• In Black Sky, Dorea Black took after her paternal ancestors and become the dictator of Magical Britain when she was just shy of seventeen years old. She found being a tyrant exhausting and as such completely overhauled the country's legislation to ensure it would function without her before abdicating and hightailing into Sicilia to spend time with her family.
  • Dungeon Keeper Ami: The titular character starts off fourteen and has her birthday, but conquers herself into being A Child Shall Lead Them ruler, who also gets a Regent after that.
  • In A Moth to a Flame, Marcy aims to be this on a multi-dimensional level, alongside King Andrias.
  • The Mountain and the Wolf: The Wolf insists Daenerys is this and won't stop at conquering just the Seven Kingdoms but the world, despite the protests of everyone else he mentions it to (in the fic, Daenerys still torched King's Landing, but was visibly under the influence of a spell). The Wolf was behind the spell, but he maintains that it was just a little push in the right direction rather than mind control.

    Films — Live-Action 
  • The title character of the film Charlie Bartlett.
  • Michael Corleone in The Godfather starts off as a young war hero reluctantly pushed into the mafia world by his family, but discovers that he has an aptitude for the business and becomes a Don by age 35.
  • Not that young (he's supposed to be 30, but Al Pacino was actually quite a bit older as well) but Tony Montana from Scarface (1983) climbs to the top of the drug-dealing community almost as fast. He falls.
  • Howard Hughes in The Aviator conquers the film and aviation industries, world aviation records, Cate Blanchett and Kate Beckinsale but never his fear of germs.

  • Jake from Animorphs grows into this over three years of leading a guerrilla strike force.
  • The A Song of Ice and Fire series has had a few of these, many of them Deconstructions, fitting the nature of the series.
    • Aegon the Conqueror was no older than 30 when he united the Seven Kingdoms except Dorne.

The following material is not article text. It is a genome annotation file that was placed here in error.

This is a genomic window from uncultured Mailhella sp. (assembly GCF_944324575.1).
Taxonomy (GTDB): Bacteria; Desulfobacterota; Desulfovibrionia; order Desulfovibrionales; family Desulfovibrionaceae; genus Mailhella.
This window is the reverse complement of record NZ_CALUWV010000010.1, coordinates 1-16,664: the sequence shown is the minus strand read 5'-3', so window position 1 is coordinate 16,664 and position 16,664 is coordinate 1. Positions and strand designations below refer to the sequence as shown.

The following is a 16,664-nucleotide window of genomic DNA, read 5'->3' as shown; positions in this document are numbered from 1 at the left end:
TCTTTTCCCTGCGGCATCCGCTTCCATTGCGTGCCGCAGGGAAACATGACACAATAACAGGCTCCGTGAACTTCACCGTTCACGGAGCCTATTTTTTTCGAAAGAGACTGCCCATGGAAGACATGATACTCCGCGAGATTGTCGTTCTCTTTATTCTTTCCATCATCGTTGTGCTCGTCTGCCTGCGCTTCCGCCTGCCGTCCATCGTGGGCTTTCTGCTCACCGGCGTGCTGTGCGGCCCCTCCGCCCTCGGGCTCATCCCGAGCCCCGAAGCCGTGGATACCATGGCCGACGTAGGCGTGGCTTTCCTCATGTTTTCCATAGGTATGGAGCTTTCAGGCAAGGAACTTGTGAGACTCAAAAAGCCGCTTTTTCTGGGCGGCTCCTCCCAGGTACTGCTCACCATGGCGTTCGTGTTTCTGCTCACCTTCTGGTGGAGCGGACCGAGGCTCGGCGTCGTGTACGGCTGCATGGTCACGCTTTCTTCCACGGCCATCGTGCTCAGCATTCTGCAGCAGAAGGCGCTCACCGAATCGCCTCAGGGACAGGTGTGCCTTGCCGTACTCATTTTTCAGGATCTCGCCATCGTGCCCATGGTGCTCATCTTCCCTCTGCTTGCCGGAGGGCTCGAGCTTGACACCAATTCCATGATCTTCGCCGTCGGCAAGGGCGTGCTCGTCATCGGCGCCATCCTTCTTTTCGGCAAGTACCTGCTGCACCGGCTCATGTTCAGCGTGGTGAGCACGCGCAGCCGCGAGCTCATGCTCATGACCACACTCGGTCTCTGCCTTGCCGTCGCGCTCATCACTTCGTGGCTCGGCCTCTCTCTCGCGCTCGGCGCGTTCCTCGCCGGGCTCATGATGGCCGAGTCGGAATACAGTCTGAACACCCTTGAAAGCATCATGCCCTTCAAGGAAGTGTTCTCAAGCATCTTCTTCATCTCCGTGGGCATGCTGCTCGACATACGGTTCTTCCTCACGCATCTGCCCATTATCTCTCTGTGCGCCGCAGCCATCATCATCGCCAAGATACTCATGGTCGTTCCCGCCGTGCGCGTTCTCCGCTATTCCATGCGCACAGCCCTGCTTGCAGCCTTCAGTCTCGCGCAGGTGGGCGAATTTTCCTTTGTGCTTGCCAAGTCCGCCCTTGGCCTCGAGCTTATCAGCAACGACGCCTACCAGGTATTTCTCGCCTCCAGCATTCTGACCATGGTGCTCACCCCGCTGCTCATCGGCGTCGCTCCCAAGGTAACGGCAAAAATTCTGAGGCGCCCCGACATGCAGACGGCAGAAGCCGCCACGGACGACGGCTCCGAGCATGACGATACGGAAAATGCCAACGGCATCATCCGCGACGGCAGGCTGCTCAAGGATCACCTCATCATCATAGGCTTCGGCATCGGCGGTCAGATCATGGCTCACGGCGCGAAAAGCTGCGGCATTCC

• One such figure that a number of characters admire is a past Targaryen King, Daeron I, who is known by the moniker "The Young Dragon" and managed to do what all the Targaryens (even those with huge dragons at their disposal) had failed to do: conquer the Kingdom of Dorne. An older and more cynical character points out that trying to actually hold Dorne, however, took up an ungodly amount of resources and resulted in many casualties, since the Dornish prefer insurgency anyway. The Dornish killed the governor Daeron had installed and a rebellion started almost instantly. The Young Dragon died along with 40,000 men trying to quash it. A later Daeron peacefully brought Dorne into the kingdom through political marriage, and it's kept there largely by leaving them to govern their own affairs whenever possible.
    • Daenerys Targaryen shows herself rather adept at conquest, completely destroying Slaver's Bay and the slave trade. However, she quickly learns that while she may have a knack for conquest, actually ruling these places whose societies she upended is a far greater challenge.
    • Robb Stark emerges as an excellent general who wins every battle that he fights but loses the war due partially to a lack of political skill and partially to letting idealism and Honor Before Reason get in the way.
  • The trope, specifically in the example of Alexander the Great, is harshly criticized in Jonathan Wild by Henry Fielding. Wild, a historical figure who controlled London crime in the mid-17th century is presented as a great admirer of Alexander, and this admiration is because Alexander was a murderer, thief, and rapist, but since the Rape, Pillage, and Burn was on a grand scale, people think of him as a hero. Wild hopes that in his own small way, he can become a sufficiently powerful criminal that he will be thought of as a Great Man.
  • In The Count of Monte Cristo, Luigi Vampa, a celebrated bandit, is analogized to one of these, because he's achieved power and celebrity and is not yet 30. Vampa may be aware of the comparison since he likes to read Julius Caesar for fun.
  • The Tales of the Branion Realm historical fantasy series features an entire royal family prone to this. Starting with the kingdom's founder in the backstory, who made a pact with a god and used its power to conquer the realm — since she reigned for 63 years, she must have been pretty young to start with.
  • An example is noted in the backstory of The Stormlight Archive - the Sunmaker, a semi-legendary Alethi king who began his conquests in his late teens and became one of the most revered leaders in Alethkar's history.
  • The titular character in The Sunne in Splendour is Edward IV, who takes up his deceased father's claim to the throne during the Wars of the Roses and is crowned king. He returns home to greet his mother and younger brothers George and Richard in triumph, dazzling the crowds. His mother observes him and is proud, but she is also unnerved at the adulation that she fears could go to her son's head.

    Live-Action TV 
  • Game of Thrones:
    • Robb Stark, the "Young Wolf". Neither Tywin Lannister nor his father Eddard thinks he is up to the task but Varys notes to Eddard that boys like him have become conquerors before. He quickly proves himself one of the most skilled battle commanders in the series.